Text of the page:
|Graham Rahal's Porsche Taycan Turbo S|
IndyCar driver Graham Rahal has a new Porsche Taycan Turbo S and he shares his views on Instagram.
I’ve gone green! Kinda.
Real talk, from a gas guzzling car nerd… I think Porsche has done it best so far in the sedan market. The car looks great and is faster than he**! If i was intrigued, this car is what did it. And I am, to be clear. But, I’ve already noticed some major negatives. As we live in the world of “we must electrify", here’s some major issues from my point of view.
1 – Contrary to what people think, even in SoCal today we NEEDED a charge. Guess what, nowhere to go. Only a couple spots, all full. If in a panic, you’re toast. I always can get fuel and be full in 5 min (not with electric), and just a reminder when I did get a charge it wasn’t free! Also note, when plugged in at home (120V plug) overnight it only gained about 10 miles in range, so you need 240V or a home based “supercharger"
2 – It makes no noise. I’m sorry, but cars must make noise. It’s a massive part of the driving element that is missing. It’s also part of the safety element. People seriously don’t hear you coming, and rarely do they look!
3 – I always worried about conserving miles on the range. Maybe for driving around LA this works, but where I’m from in the Midwest it’s not a formidable means of transportation for me. Maybe someday, but not yet. The amount of infrastructure change that must happen is insane, and would cost tens of millions of dollars. It’s not a 10 years off thing, this is a lot longer than that in my eyes!
4 – Stick to gas. If nothing else it’s a heck of a lot more fun hearing an engine really roar!
With that all being said, I do love this car. I’m a tech guy and a Porsche guy, having one of the very first Taycan Turbo S is an honor for me. However, it comes with some major daily life adjustments, but of course its better for the environment which is always a plus too! Now, what’s your opinion?
AutoRacing1.com's Opinion: Electric is the future, get used to it.
Electric motors generate motion, not heat. A fossil-fuel engine produces motion, basically, with tiny controlled explosions. Those explosions push interlocking pieces of metal, which connect to a driveshaft. All that metal rubbing together generates a lot of heat, even when the parts are swimming in oil. That’s energy that’s not being used to push a vehicle forward.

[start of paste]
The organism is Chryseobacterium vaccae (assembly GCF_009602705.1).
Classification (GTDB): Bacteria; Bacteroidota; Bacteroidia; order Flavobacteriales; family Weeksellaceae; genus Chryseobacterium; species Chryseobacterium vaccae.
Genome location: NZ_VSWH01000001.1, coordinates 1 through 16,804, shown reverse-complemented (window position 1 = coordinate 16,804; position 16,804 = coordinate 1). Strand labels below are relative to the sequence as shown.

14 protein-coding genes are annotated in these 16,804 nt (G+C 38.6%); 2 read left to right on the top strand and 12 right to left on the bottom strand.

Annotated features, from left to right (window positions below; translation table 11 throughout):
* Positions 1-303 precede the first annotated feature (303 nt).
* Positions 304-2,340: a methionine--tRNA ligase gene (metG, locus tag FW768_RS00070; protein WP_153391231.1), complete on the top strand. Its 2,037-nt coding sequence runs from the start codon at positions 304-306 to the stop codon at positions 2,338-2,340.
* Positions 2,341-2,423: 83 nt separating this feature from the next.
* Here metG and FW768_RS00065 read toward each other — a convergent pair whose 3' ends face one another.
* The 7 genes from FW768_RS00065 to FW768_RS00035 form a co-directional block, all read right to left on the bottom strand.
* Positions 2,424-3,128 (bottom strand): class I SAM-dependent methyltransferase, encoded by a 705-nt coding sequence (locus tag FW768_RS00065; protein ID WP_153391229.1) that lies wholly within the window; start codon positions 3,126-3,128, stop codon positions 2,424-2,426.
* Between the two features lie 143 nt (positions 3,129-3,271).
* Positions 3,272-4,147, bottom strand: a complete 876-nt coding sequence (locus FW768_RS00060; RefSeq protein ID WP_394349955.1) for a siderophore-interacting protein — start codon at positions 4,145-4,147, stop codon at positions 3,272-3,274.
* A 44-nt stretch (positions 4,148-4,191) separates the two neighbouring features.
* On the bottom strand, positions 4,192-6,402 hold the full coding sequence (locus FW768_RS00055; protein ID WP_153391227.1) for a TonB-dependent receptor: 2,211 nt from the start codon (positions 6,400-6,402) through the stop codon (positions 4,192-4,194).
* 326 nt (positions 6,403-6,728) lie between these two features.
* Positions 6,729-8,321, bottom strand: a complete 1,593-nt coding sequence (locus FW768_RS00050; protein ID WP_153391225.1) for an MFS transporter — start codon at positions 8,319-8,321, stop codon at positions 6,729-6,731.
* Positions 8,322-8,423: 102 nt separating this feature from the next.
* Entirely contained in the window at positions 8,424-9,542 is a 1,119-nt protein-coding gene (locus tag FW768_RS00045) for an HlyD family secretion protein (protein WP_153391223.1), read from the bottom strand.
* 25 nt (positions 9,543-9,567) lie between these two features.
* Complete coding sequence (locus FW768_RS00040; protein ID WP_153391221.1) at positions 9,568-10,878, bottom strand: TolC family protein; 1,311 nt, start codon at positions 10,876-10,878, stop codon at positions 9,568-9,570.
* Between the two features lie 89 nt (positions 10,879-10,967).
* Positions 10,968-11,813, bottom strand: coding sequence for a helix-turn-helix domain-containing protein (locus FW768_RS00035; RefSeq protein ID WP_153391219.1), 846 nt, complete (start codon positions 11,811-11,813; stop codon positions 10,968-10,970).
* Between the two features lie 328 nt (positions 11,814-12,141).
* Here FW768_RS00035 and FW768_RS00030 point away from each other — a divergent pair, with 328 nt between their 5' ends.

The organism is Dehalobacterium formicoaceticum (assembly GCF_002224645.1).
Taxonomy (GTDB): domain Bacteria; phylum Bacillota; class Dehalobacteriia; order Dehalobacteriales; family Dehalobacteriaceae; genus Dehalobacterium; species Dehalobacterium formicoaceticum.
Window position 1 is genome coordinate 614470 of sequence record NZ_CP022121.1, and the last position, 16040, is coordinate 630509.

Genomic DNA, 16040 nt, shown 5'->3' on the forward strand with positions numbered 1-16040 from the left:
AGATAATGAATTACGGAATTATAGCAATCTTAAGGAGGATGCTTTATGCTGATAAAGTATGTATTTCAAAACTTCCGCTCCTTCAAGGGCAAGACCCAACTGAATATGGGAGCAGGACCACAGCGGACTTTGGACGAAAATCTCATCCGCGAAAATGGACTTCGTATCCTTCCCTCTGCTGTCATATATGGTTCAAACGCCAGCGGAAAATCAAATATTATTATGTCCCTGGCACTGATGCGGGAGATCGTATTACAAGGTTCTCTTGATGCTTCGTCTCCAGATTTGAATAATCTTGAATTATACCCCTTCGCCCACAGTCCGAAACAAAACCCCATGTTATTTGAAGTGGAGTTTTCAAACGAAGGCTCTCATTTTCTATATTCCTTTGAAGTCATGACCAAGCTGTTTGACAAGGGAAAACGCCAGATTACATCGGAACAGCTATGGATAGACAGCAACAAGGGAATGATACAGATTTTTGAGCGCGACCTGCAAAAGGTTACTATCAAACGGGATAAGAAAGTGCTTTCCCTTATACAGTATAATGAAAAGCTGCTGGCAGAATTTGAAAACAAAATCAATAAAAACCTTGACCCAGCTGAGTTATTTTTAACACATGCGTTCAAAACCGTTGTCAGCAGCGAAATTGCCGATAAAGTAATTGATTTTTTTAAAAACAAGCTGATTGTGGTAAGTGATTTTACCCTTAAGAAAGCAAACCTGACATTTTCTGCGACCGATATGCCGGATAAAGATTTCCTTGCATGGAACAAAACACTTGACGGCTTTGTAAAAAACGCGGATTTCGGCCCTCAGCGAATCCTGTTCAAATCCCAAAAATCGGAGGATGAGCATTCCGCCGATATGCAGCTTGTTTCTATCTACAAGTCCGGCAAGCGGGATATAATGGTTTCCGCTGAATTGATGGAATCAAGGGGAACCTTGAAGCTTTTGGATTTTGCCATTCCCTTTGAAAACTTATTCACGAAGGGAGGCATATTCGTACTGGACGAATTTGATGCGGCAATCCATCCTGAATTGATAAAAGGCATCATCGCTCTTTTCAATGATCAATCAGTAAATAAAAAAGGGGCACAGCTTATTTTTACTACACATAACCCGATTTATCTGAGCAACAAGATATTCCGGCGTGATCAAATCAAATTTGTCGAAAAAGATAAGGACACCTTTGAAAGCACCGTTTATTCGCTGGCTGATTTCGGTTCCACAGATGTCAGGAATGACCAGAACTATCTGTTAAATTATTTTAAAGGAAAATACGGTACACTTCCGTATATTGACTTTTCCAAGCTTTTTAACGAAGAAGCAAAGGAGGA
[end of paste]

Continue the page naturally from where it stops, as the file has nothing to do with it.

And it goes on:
The contrast with an electric motor couldn’t be bigger. There’s zero contact between the motor and a vehicle’s driveshaft. Just an air gap. The only thing reacting … is a magnetic field.
With the driveshaft pushed magnetically instead of mechanically, even a running electric motor is barely warm to the touch, eliminating a major energy waste.
That efficiency has one small downside. The wasted heat from a gas engine becomes free cabin heat in the winter, while electric vehicles have to produce extra heat as needed. Cold also has a negative impact on batteries, meaning that electric systems take hits to range, performance, and charging speed in the cold.
They’re more powerful (most of the times that matter). This one goes against all our images of feral, gas-thirsty Detroit muscle cars. But for proof, look no further than Tesla’s recently introduced “Ludicrous Speed" mode, which makes the car’s acceleration competitive with gas-driven supercars that cost millions of dollars.
That’s possible because at lower speeds, electric motors deliver more torque than gas engines. Torque is what you need to get a car going, and with more of it, electrics out-accelerate comparable gas engines.
Gas engines do still perform better at very high speeds than electric—so motorsports and law enforcement may stay gas-dependent for longer.
They’re simpler. Electrics’ better torque has a secondary advantage. With less torque at low speeds, gas engines need help from a transmission to get moving. Electric engines by and large don’t need transmissions.
Diesel buses, for example, usually have complex eight- or nine-speed transmissions. Proterra’s buses, by contrast, have a two-speed transmission—and its only role is changing efficiency profiles, not acceleration.
Ditching the complex gears and fluids of a transmission leads to better efficiency and agility. In effect there’s this internal brake inside of a transmission that keeps it from wanting to spin freely.
They’re (vastly) easier to service. Electric drivetrains have far fewer subsystems—no transmission, no oil tank, no catalytic converter. That means there’s less to break down. (It’s also fairly mind-bending—looking at an electric motor, you might think someone just stole half the machine.)
And the heart of an electric drivetrain—the motor—is much smaller and more streamlined than its gas counterpart. Even the motor that drives Proterra’s full-sized buses is small enough to be lifted by one person. It can be entirely removed by a team of two mechanics, and it’s cheap enough that it can be replaced for purely preventative reasons.
They feed themselves. Every electric motor is also an electric generator. That makes it very simple to implement regenerative braking, which recaptures forward momentum as battery charging. The really amazing part is that this process, just like acceleration, is electrical, not mechanical.
The rotor is always spinning in the same direction, but the electrical field reverses. That sends electrons streaming back into the battery (so to speak), while helping slow the vehicle.